‘I’M NOW MAN ENOUGH’ Community drama helps Dowa man realize the family obligation

Peter Mpuzela of Msitsa Village, Traditional Authority Chakhaza in Dowa district is aged 25 and married to Evelyn Archangel. This is a young couple that just got married in March 2018. The wife is now five months pregnant and goes to an ante-natal clinic at Chakhadza Health Centre.

The husband is a mobile vendor who sells mangoes between Mponela and Dowa markets. Like many women, Evelyn started going to the antenatal clinic alone and life was just as normal. However, on 17th November 2018, Evelyn chanced a Hope Community Theatre Group performance on the importance of involving husbands in ante-natal clinic sessions.

The theme directly raised the average Malawian home. Men are the key decision-makers on several things, including the nutrition of the family because they are the ones that look for food.

Thus, knowledge on childbearing would have a very positive impact on the management of families, and her husband needed to attend the clinics.

Such knowledge would, for example, contribute towards reducing stunted growth, which the Malawi Health Census of 2016 pegs at a disturbing 37 percent for Malawi and 39 percent for Dowa District.

Just like most men, the underlying reasons for the husband’s denial to escort the wife to ante- natal clinics were associated with altitude, beliefs, and gender stereotypes. These are socially constructed and can be changed.

A day came when the wife convinced the husband to watch one of the performances with her. This was the turning point. The husband was touched by the regrettable reality of how issues of the ideals of the national health policy which encourages couples to attend ante-natal clinics together.

Evelyn went back home to share with her husband the message she got from the play. But not so unusual of the men in her community, her husband fumed upon the idea of escorting his wife to the hospital.

To him, the solution was for her wife to stay away from such plays.

The husband’s reaction left Evelyn confused and with no other idea than to let her husband’s resolution be. But days on, it lingered in Evelyn’s head that the message in Hope CTG’s play had something to still take home.

Evelyn realized that in as much as men carry with them a socially driven idea to leave the antenatal clinic for women, the information shared was even more important to men, who are mostly the breadwinners in the average Malawian home. Men are the key decision-makers on several things, including the nutrition of the family because they are the ones that look for food.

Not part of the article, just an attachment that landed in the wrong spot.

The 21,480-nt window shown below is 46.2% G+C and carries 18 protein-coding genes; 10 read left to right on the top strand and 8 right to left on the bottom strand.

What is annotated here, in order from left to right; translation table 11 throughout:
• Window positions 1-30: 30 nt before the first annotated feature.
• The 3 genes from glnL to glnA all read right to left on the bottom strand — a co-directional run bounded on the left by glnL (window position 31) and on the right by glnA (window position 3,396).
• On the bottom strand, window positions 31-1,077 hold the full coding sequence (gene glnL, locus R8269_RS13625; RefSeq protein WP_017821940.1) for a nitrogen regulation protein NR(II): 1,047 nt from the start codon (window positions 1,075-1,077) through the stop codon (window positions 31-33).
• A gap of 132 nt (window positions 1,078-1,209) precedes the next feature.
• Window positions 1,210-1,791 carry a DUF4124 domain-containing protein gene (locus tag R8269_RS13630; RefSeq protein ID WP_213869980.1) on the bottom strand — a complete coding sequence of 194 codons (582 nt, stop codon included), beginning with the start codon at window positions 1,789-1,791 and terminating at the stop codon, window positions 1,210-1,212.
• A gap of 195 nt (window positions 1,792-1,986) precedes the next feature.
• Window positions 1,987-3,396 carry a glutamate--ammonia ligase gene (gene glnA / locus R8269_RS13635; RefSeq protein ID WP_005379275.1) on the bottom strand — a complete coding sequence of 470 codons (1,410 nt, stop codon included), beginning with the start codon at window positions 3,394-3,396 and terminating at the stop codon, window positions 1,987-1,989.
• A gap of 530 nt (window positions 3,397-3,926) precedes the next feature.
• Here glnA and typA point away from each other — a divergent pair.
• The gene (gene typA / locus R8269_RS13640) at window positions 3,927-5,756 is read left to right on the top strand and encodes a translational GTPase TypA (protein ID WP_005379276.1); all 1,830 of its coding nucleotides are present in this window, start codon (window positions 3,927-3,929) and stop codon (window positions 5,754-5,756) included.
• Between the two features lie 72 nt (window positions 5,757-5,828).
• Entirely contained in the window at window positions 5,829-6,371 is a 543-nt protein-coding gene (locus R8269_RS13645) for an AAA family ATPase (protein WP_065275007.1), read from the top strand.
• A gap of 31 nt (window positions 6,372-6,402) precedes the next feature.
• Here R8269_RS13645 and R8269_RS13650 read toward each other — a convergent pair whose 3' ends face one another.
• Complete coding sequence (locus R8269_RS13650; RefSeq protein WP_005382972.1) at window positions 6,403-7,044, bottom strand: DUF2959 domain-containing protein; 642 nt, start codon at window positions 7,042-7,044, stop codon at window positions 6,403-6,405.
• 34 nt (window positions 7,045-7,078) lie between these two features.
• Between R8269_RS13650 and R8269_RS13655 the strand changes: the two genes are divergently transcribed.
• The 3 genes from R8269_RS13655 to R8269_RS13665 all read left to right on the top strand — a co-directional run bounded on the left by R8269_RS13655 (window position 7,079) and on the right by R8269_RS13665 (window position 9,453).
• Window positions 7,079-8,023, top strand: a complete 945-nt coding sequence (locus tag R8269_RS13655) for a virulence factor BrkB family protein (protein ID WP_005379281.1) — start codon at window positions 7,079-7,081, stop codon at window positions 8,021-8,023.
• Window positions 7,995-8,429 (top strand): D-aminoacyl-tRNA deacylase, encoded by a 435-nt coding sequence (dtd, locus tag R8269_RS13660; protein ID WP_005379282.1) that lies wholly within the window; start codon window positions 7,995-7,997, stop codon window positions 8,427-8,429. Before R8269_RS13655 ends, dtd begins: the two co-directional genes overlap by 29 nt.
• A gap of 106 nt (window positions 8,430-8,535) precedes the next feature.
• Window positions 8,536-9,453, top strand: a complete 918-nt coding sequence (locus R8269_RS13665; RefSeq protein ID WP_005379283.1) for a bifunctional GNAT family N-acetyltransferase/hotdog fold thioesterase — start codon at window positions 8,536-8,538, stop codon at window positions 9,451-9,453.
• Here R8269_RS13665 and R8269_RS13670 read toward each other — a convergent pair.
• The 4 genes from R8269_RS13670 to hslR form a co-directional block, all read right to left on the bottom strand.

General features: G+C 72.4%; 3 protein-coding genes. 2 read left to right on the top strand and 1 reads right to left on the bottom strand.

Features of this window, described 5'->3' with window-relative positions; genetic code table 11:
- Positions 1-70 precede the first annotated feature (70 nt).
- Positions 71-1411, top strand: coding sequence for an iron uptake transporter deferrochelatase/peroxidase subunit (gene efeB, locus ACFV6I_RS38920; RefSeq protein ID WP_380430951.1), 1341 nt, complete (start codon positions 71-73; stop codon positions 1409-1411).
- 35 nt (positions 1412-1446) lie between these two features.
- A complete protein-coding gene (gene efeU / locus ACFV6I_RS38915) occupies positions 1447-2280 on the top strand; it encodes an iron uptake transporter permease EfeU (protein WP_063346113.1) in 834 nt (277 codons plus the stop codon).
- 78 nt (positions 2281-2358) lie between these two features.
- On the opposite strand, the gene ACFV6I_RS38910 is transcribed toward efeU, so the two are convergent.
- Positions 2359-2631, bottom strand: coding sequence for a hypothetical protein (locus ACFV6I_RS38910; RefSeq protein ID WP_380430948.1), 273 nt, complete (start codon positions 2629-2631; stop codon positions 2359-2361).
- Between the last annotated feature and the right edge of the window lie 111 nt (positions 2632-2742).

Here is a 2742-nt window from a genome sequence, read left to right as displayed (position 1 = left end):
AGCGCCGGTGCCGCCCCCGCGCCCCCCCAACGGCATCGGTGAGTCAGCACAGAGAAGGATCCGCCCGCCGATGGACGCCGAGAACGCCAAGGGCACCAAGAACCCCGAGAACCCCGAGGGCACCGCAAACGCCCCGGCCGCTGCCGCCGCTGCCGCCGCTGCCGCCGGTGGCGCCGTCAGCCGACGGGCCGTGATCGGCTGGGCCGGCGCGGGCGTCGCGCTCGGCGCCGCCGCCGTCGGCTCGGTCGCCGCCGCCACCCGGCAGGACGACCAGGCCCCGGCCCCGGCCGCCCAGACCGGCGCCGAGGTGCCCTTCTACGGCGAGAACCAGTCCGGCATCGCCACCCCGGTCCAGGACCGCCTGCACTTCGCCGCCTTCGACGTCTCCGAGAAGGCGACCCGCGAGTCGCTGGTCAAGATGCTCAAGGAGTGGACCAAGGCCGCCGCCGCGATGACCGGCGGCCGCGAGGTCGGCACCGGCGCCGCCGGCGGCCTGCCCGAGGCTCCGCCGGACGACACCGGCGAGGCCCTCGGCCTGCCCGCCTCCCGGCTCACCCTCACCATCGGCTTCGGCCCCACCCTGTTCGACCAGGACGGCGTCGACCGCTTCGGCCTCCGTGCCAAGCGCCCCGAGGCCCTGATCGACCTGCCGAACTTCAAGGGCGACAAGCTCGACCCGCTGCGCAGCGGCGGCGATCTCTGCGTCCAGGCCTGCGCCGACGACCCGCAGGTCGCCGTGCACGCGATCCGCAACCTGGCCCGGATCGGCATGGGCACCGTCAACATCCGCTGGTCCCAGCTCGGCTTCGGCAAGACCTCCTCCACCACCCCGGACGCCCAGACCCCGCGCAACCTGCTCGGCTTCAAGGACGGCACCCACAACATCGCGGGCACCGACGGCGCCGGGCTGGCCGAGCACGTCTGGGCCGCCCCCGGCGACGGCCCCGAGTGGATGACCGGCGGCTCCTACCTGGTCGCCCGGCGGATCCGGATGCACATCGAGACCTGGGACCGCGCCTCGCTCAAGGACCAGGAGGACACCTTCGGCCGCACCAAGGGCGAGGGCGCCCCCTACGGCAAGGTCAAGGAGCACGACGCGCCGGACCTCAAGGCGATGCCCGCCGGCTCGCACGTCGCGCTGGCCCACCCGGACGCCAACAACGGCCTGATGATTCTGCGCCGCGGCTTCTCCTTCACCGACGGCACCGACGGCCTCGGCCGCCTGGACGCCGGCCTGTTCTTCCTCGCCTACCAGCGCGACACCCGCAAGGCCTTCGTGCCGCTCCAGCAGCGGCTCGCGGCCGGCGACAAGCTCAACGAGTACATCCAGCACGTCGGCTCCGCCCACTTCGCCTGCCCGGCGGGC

Thus, knowledge on childbearing would have a very positive impact on the management of families, and her husband needed to attend the clinics.

Such knowledge would, for example, contribute towards reducing stunted growth, which the Malawi Health Census of 2016 pegs at a disturbing 37 percent for Malawi and 39 percent for Dowa District.

Just like most men, the underlying reasons for the husband’s denial to escort the wife to ante-natal clinics were associated with altitude, beliefs, and gender stereotypes. These are socially constructed and can be changed.

A day came when the wife convinced the husband to watch one of the performances with her. This was the turning point. The husband was touched by the regrettable reality of how issues of maternal health have been left in the hands of women alone. He was moved to take a step towards ensuring that his wife is well taken care of — from pregnancy, through delivery, to the growth of the child.

That day the husband confessed to having not ever deeply thought about taking a serious role in issues of parentage. He promised his wife to be there for her more and agreed to be escorting her to antenatal clinic.

“The start was hard as I thought I would be a laughing stock for falling prey to my wife’s insistence. I also feared my peers would say my wife had cast a spell on me or given me charms (love potion) to obey her word,” says the husband.

He now proudly narrates how they has benefited from the counseling sessions at the clinics. Now he takes his part in helping the wife take care of the pregnancy by choosing the right foods, for example

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